We reported the fault to Telkom as soon as we noticed that the phone wasn’t working, and when it hadn’t been repaired within a day, I posted a message on Twitter & Facebook (via cellphone) to let people that we had problems, so they would understand that we would not be able to respond immediately to e-mail messages and such things. Something similar had happened about 6 months ago, when the phone line was down for a similar period, and when the service was restored I found lots of messages saying “Did you get my previous message?”

Occasionally the ASDL Internet connection worked, even when the voice line was dead, It worked for an hour or so, perhaps once every 3-4 days, and then would die again.

On the Twitter messge I used the #hashtag #Telkom, and was interested to see that it was picked up by @TelkomBusiness, who asked for the phone number, and then followed up with the technical department, and after we had been without the phone for 10 days asked them to “escalate” our fault. Whther as a result of that or something else, the phone started working again today, and with it the Internet connection. So thanks to @TelkomBusiness for the role they played in that. It just goes to show that someone out there keeps an eye on the hashtags, and picked up the #Telkom one, and followed it up. It also shows the power of Twitter. Thanks to the people at @TelkomBusiness for their readiness to help.

It will take some time to deal with all the accumulated mail: when I downloaded it in the brief windows when the ADSL was working I would sort it into various “To Reply” folders, sometimes with a quick note that I would deal with it when the line was working again, and delete the spam. Apologies for the notes that were perhaps curt and abrupt, or full of typos. I was typing fast to try to get it off before the connection died again.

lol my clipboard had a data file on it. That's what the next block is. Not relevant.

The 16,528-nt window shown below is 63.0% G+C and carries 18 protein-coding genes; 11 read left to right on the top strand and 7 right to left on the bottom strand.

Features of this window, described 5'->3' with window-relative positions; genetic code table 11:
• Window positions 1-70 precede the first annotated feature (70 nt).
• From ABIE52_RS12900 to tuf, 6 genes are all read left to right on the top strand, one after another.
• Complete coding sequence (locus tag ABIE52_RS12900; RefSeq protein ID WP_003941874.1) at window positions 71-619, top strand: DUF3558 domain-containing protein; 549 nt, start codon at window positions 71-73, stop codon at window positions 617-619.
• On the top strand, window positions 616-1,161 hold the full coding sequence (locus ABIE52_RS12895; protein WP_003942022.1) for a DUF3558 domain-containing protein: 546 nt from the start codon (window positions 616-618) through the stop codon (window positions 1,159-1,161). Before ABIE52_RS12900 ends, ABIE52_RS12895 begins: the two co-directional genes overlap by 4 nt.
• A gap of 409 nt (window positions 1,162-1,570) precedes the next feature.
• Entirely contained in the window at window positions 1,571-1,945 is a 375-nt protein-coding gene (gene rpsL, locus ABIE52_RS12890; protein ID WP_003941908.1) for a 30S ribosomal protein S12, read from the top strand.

Gideon Iileka, Steve Hayes, Thomas Ruhozo, at Kamanjab, Namibia, 5 October 1971And here’s a picture that shows the bloke who was sending the notes; that’s me, in the middle.

The picture is over 40 years old, but then some of the people I send e-mail to I haven’t seen for 40 years, and so they will be more likely to remember me looking like that. And the two other blokes in the picture I haven’t seen for 40 years either. But I like the picture, and I’d like to see them again, and perhaps take a follow-up picture.

There’s one other thing to add.

I posted this to let people know that our phone line is working again, and over the next few days I’ll be working to deal with the accumulated mail. But when I tried to write this, I couldn’t. WordPress would not let me.  The WordPress editor simply would not let me type the text. So I thought I’d try to write the message on my Tumblr bloglet, Marginalia, but that wouldn’t let me edit it either. So eventually I tried loading Internet Explorer instead of Firefox, and that seemed to do the trick. So it looks like the current edition of Firefox is broken, and needs an update.